That is, when I do A\b
for a very large, symmetric and sparse A, what algorithm does matlab use?



The answer depends on the some properties of A (diagonal/square/banded? etc.). CHOLMOD, UMFPACK and qr factorization are some of the options. The documentation explains it. Here are links to online snapshots of the docs. This may be outdated.  http://amath.colorado.edu/computing/Matlab/OldTechDocs/ref/arithmeticoperators.html  http://www.maths.lth.se/na/courses/NUM115/NUM11511/backslash.html 


If the matrix is sparse and symmetric positive definite, but has a very narrow band, then a specialized band solver is used. Most matrices do not have a narrow enough band to trigger this condition. Typically, this comes up with 1D splines in the Spline Toolbox. 2D problems have a large 'band' (they are not truly banded matrices). More typically, MATLAB uses CHOLMOD for sparse symmetric positive definite matrices. If the matrix is sparse, symmetric, and indefinite, then it uses MA49 by Iain Duff. You can get MATLAB to tell you what it is doing inside A\b with this option: spparms ('spumoni',3) then turn it off again with spparms ('spumoni',0) For sparse square matrices it uses UMFPACK. For sparse rectangular matrices it uses SuiteSparseQR (or spqr for short). For sparse matrices that are lower or upper triangular, or can be permuted into such, it uses a forward/back solver that exploits these properties. MATLAB does not use the simplex method in backslash at all. If the matrix is rectangular (and short and fat, with more columns than rows) the x=A\b returns a basic solution. If you want a minimum 2 norm solution, you need to factorize A'. That can be done in the spqr MATLAB interface but that option is not available in the MATLAB distribution. You would need to install spqr from the source code at www.suitesparse.com .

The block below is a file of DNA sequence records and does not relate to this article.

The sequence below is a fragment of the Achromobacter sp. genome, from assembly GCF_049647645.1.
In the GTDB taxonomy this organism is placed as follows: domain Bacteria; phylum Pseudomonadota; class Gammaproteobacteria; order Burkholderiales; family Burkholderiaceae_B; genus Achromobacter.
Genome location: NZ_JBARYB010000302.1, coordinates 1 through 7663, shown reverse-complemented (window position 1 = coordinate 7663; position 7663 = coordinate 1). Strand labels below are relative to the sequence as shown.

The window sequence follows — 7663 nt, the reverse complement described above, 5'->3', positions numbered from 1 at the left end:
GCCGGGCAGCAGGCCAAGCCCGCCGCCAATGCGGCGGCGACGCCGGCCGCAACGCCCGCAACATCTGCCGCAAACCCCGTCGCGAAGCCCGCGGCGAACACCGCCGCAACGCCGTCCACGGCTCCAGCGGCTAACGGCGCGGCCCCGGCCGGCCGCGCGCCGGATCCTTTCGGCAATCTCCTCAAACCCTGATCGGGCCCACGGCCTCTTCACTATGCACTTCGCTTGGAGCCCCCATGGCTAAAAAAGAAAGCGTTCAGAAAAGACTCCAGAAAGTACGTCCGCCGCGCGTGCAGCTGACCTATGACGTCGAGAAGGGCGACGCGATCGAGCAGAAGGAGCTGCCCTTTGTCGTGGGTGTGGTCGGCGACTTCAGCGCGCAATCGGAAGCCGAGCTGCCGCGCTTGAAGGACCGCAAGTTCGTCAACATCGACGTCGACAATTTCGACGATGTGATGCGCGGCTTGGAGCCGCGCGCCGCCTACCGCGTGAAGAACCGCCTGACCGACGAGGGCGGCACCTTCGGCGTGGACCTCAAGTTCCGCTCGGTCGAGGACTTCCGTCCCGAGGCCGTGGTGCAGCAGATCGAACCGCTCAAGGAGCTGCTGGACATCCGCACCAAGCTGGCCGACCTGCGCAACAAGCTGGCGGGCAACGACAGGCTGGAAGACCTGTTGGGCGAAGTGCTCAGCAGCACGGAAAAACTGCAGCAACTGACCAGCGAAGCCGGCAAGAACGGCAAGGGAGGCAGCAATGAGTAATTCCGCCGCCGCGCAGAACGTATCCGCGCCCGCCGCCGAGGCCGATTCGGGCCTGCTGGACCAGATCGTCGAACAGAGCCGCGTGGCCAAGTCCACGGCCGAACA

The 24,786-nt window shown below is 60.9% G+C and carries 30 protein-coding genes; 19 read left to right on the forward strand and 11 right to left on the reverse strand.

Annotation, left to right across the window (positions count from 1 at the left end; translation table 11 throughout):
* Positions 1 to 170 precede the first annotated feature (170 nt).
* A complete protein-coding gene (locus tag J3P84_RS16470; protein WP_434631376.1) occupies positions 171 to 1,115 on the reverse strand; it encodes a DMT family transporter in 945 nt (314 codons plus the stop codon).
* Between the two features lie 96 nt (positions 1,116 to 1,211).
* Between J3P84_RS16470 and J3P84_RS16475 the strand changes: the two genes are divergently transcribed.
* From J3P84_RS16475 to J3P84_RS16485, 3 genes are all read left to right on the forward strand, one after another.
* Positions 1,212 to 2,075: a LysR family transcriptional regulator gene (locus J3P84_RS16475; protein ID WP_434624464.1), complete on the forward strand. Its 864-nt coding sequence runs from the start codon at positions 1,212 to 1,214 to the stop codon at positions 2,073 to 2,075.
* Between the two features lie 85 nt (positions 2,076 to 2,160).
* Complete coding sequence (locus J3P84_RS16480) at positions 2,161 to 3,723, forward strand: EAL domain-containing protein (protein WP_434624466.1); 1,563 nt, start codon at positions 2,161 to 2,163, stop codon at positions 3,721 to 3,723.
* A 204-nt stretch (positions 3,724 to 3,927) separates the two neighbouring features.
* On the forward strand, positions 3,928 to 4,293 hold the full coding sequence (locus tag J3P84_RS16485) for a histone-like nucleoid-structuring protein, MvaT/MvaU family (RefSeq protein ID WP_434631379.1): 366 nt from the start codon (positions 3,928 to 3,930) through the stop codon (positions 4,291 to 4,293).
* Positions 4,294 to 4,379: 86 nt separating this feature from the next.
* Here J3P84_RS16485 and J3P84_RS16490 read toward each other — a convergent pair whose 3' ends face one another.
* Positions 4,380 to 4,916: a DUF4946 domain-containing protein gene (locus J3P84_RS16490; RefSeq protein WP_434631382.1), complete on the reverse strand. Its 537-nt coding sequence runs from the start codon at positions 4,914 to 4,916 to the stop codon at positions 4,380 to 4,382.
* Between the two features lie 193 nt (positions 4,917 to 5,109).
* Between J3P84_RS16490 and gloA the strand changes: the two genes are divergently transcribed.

I don't know if that information is public, but one of the algorithms that can be used is the Simplex method.